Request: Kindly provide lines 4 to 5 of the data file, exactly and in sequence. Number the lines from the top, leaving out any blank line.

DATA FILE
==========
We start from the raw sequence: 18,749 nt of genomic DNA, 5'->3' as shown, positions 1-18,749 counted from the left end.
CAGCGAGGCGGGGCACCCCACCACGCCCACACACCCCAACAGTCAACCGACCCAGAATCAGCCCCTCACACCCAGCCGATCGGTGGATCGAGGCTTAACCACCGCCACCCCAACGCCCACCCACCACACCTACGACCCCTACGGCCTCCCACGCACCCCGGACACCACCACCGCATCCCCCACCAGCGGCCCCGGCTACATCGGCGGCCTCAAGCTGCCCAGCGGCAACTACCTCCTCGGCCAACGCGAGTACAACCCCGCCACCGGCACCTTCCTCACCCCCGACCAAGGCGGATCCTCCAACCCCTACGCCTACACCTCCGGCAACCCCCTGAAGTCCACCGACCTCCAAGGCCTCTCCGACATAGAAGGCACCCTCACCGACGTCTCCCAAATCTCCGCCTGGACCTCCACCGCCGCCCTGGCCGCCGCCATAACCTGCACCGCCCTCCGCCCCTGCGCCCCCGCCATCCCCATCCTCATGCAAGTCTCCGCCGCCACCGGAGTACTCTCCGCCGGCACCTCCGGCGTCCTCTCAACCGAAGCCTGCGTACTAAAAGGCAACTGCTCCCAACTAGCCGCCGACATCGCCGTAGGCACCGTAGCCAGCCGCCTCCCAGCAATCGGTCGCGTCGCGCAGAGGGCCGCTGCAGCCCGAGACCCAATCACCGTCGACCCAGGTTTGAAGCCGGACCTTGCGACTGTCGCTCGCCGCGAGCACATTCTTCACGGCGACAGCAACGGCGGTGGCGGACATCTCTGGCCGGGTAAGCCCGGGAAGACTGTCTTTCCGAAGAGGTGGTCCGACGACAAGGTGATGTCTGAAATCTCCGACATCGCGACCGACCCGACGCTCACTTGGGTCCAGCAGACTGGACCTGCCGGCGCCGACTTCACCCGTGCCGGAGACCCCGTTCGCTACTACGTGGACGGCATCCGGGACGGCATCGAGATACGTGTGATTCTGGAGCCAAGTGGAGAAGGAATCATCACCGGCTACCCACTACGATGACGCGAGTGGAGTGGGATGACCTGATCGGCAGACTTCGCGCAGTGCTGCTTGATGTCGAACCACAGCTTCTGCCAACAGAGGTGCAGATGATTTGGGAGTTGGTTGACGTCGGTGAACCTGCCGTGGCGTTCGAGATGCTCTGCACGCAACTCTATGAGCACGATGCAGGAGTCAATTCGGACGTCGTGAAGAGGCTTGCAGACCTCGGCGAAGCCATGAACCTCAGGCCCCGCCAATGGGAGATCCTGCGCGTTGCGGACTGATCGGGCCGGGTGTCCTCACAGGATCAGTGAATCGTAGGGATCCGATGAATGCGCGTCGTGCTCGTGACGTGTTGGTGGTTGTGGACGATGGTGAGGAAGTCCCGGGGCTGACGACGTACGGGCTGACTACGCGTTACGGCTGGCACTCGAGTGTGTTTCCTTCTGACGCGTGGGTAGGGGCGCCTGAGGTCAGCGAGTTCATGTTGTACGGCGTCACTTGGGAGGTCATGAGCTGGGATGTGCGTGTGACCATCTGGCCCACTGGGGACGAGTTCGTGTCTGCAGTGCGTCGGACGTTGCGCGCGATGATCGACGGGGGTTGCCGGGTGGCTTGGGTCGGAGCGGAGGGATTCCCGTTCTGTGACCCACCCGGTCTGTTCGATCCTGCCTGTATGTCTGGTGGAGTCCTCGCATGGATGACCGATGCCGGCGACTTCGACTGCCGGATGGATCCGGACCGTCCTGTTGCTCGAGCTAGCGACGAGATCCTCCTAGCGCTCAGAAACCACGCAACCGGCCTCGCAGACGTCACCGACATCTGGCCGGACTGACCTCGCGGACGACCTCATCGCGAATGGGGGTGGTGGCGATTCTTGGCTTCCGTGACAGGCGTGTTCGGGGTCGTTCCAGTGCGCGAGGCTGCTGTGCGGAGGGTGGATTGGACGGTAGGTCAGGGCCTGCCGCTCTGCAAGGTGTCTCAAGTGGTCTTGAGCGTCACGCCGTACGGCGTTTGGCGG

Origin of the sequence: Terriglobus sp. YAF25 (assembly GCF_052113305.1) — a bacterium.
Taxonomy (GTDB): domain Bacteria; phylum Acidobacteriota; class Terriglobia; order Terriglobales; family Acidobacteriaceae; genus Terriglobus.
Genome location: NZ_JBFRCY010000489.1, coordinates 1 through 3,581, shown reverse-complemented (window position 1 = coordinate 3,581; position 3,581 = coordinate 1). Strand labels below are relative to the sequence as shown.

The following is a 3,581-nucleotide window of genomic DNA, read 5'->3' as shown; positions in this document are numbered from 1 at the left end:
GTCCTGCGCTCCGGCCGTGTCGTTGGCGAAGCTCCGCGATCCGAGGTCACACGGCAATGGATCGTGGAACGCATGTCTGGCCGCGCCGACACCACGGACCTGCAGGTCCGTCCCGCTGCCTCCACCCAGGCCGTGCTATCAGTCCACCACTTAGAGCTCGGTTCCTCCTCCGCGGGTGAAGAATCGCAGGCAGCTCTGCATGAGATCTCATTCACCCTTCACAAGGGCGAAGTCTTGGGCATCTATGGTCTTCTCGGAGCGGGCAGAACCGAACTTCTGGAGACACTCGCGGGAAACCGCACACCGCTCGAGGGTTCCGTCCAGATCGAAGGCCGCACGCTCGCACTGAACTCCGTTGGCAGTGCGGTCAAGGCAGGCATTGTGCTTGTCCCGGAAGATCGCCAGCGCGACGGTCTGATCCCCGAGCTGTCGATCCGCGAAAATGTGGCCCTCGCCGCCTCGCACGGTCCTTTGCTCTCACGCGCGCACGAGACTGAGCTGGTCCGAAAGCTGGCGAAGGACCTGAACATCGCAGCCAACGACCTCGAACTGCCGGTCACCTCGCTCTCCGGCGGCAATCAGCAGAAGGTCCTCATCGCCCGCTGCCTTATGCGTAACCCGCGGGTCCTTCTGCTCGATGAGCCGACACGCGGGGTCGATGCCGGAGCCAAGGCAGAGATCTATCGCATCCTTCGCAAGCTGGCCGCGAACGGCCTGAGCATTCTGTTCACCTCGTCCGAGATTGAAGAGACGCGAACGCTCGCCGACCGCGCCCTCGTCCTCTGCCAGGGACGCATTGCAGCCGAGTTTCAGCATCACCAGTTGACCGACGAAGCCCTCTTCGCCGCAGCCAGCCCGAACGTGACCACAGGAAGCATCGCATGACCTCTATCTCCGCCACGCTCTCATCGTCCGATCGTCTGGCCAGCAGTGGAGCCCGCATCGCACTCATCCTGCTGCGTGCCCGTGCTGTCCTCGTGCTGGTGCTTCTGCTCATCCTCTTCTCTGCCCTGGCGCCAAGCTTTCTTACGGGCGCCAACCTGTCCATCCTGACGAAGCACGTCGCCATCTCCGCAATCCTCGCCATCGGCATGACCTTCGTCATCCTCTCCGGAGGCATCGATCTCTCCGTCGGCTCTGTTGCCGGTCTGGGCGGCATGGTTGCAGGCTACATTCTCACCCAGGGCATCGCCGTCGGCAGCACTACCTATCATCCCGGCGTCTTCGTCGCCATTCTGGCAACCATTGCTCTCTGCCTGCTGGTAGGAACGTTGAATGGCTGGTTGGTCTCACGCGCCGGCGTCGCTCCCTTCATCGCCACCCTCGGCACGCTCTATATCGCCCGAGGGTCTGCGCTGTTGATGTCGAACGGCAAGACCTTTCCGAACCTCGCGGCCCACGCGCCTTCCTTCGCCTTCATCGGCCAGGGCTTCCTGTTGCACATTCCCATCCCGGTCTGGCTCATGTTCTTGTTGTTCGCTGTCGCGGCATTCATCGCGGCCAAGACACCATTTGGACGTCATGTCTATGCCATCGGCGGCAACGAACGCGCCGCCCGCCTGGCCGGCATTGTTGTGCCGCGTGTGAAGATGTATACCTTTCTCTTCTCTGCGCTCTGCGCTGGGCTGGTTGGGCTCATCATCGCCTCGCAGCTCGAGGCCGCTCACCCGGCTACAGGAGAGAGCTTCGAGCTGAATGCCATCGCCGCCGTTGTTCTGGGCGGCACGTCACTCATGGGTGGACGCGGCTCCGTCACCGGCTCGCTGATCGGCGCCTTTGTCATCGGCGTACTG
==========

Taxonomy (GTDB): domain Bacteria; phylum Acidobacteriota; class Terriglobia; order Terriglobales; family Acidobacteriaceae; genus Terriglobus.
Genome location: NZ_JBFRCY010000489.1, coordinates 1 through 3,581, shown reverse-complemented (window position 1 = coordinate 3,581; position 3,581 = coordinate 1). Strand labels below are relative to the sequence as shown.